Tips on Physics Optional by Divyanshu Jha (AIR 9, CSE 2013)

Tips on Physics Optional by Divyanshu Jha (AIR 9, CSE 2013)

I took up physics as an optional because she had always been my first love. Though my subject in college was Computer Science and Engineering and even though I didn’t have any definite UPSC plans back then, I still took as many Physics electives as I could during my time there. Being an almost half graduate in Physics by the time I passed out( :) ), it was a natural choice even though I had heard not very encouraging things about science optionals from seniors. The other optional was the “popular” public administration. More on that one later.

preparation for physics had a few major components

  • Books – I did an indepth study of all the study heads in the syllabus from the original books. Initially I relied on foreign authors for their lucidity and clarity as well as presentation but ultimately came around to the Indian authors who focus on exam writing styles and detailed derivations.

  • Senior’s notes – I cannot thank Abhijeet Agrawal enough for his help to his juniors. His blog at is a MUST for all physics aspirants. Although his book list might make even the most seasoned tayyari waala think again for a moment, but his online notes are priceless! Absolutely priceless! Mr agrawal, thank you so much!

  • My own notes: After my first haphazard failed attempt, I sat down to make my own notes collecting(and discarding) material from AA’s notes as well as all the books I had read. Although lacking in heft, they were colorfully done and remain the only example of any sort of effort that I might have shown during my preparation. I will try and possibly upload them in a month’s time following in the footsteps of Mr AA. However, please note \my notes are far far inferior to his. (No, this is not false humility)

  • Test Series/Coaching – I had joined Vajpeyi Sir’s classes in my first attempt but was unable to attend many classes as my preparation had started falling behind and I was unable to leverage the maximum out of the classes. However, in my second attempt I gave all the tests and sat for discussion classes and learnt a lot on answer writing styles, need for speed and accuracy required in the exam.

  • Before Exam Day – The physics paper requires a level of practice that is staggering. The questions are never difficult and given enough time, every single person sitting for the exam can solve it completely. But thats the crux. We aren’t given enough time to breathe, let alone think the steps for derivations and proofs. Which means that all the processing has to happen beforehand. Its a must that every single major proof/derivation should be reproducible at a moment’s notice. Unless one reaches that stage for 6-7 syllabus heads, she/he is not ready for the exam. Its a very soul killing exercise(well, most of UPSC preparation is) but something that has to be done, even if that kills the beauty of physics as a subject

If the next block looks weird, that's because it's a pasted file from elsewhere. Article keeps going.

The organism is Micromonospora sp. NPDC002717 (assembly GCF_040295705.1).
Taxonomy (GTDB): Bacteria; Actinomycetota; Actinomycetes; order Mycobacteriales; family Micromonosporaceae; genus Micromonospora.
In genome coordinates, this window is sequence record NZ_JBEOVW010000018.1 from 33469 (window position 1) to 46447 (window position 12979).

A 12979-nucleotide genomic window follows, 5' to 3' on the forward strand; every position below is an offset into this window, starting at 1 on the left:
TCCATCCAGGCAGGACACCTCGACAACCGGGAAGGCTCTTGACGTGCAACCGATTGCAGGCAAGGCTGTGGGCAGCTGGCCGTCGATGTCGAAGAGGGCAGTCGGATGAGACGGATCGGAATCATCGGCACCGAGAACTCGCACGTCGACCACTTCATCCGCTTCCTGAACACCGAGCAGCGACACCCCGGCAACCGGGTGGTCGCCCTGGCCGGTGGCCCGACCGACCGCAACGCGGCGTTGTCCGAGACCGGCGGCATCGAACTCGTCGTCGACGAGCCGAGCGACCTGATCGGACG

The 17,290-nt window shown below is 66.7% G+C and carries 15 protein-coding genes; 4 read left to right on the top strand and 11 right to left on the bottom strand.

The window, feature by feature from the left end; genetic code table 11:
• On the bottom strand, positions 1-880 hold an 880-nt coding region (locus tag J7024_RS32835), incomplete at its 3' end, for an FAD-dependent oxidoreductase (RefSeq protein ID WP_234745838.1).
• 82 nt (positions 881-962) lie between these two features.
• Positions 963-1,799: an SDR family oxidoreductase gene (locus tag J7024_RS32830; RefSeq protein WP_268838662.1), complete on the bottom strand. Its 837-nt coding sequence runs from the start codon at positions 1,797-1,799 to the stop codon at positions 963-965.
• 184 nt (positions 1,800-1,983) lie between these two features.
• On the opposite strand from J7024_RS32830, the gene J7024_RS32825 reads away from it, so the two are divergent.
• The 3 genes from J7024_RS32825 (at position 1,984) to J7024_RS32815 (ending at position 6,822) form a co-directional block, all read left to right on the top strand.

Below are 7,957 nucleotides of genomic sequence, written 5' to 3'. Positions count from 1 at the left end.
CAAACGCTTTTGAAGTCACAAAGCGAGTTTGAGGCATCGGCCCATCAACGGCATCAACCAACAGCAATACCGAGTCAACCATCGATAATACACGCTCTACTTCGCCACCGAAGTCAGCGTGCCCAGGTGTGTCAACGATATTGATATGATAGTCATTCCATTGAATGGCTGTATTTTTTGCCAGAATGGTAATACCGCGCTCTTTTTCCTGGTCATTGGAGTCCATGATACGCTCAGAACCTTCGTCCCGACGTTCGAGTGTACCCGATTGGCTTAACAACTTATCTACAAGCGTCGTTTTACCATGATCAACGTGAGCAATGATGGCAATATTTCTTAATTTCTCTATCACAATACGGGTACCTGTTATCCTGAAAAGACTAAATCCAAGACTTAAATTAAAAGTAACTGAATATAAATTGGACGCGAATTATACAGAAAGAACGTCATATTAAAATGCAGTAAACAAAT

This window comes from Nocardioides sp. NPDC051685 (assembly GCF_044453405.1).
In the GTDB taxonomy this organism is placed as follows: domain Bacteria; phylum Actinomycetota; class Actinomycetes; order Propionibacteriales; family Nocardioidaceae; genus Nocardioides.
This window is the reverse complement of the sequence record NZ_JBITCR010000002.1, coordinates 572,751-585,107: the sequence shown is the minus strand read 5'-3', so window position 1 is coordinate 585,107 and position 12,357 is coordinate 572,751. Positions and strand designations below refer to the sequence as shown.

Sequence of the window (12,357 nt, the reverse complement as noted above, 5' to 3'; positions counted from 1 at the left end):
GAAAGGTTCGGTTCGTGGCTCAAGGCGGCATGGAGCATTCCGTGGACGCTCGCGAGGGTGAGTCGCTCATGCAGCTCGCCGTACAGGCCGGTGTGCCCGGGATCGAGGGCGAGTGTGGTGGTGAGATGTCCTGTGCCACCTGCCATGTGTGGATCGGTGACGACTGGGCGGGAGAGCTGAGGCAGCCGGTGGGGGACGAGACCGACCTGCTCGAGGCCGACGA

• Exam day – A lot of things come into play – the questions you will choose to write( I tried to focus on the ones no one would attempt but only if I am sure that I knew how to do it), the possibility that You might get stuck(never a good idea, it wastes time and lowers your confidence especially if this happens early on), the size of the bench( UPSC tables are the best :) ) , and realizing mid way to a question that its wrong and being stuck with just half a page to do it right again. Unlike humanities, there are right and wrong ways to do a question, and with limited page space we have to be extremely careful and certain before even starting a question
    Tutorial Sheets by Vajpayee Sir as well as question papers from previous years (CSE as well as IFoS) were a constant comapanion to keep practicing from. The weekly tests also helped revise the syllabus heads one by one and kept the preparation on track till mains happened.

Books that I used

  • Standing on shoulders of Giants, and and
  • Mechanics – Kleppner and Kolenkow, D S Mathur, a bit of Goldstein, Relativity from Resnick
  • Waves and Optics Ghatak* and Hecht* are more than sufficient.
  • E & M – Griffiths* and satyaprakash(also, relativity from here)
  • Thermal – Zemansky and Dittman, Callen, Sears and Salinger*(Love this book), satyaprakash
  • Q& M – Satyaprakash, Griffiths*
  • Atomic and Molecular – Resnick and Eisberg*, Banwell*, Rajkumar*, S B Patel
  • Nuclear and Particle – S B patel, Pandya and Yadav, Resnick and Eisberg, D C Tayal
  • Solid State and Electronics – Did not prepare electronics at all except for basic logic gates, Puri and Babbar, S O Pillai

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Courtesy: Divyanshu Jha Blog